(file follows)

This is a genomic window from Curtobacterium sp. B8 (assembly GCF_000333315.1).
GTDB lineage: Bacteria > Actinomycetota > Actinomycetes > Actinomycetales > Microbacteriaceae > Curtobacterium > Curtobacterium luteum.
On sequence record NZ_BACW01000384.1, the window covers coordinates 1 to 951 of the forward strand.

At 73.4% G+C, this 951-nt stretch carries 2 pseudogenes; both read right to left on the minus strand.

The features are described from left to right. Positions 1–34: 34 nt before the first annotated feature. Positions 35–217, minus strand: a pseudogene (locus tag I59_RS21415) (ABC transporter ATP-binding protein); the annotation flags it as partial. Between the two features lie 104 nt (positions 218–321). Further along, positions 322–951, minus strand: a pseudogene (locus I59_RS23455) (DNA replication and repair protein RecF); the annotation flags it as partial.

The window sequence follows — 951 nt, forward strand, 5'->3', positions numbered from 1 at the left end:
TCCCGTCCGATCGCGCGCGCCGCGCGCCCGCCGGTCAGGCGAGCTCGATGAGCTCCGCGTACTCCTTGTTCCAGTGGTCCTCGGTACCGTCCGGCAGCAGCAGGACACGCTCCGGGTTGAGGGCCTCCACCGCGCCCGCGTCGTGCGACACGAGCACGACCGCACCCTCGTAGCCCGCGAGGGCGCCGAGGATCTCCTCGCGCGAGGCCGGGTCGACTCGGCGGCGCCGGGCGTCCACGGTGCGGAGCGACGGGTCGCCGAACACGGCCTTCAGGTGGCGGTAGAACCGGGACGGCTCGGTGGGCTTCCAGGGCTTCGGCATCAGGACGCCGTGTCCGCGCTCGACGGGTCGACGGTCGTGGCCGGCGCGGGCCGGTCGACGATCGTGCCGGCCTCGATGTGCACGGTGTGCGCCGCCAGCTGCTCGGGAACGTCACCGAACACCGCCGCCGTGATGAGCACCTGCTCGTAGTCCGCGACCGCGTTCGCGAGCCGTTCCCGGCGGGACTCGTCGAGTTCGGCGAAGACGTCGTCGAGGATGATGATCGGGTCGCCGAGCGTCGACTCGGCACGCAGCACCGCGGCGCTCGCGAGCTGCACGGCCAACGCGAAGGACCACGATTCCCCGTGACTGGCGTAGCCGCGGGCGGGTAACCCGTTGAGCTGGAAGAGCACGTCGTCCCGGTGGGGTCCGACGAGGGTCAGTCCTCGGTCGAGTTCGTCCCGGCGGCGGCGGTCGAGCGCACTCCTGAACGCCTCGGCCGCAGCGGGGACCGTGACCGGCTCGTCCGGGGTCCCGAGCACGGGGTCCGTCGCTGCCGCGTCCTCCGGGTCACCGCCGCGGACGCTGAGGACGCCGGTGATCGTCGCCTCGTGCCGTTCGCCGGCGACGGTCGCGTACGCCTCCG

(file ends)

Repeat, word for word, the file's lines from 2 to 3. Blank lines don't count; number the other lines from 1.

GTDB lineage: Bacteria > Actinomycetota > Actinomycetes > Actinomycetales > Microbacteriaceae > Curtobacterium > Curtobacterium luteum.
On sequence record NZ_BACW01000384.1, the window covers coordinates 1 to 951 of the forward strand.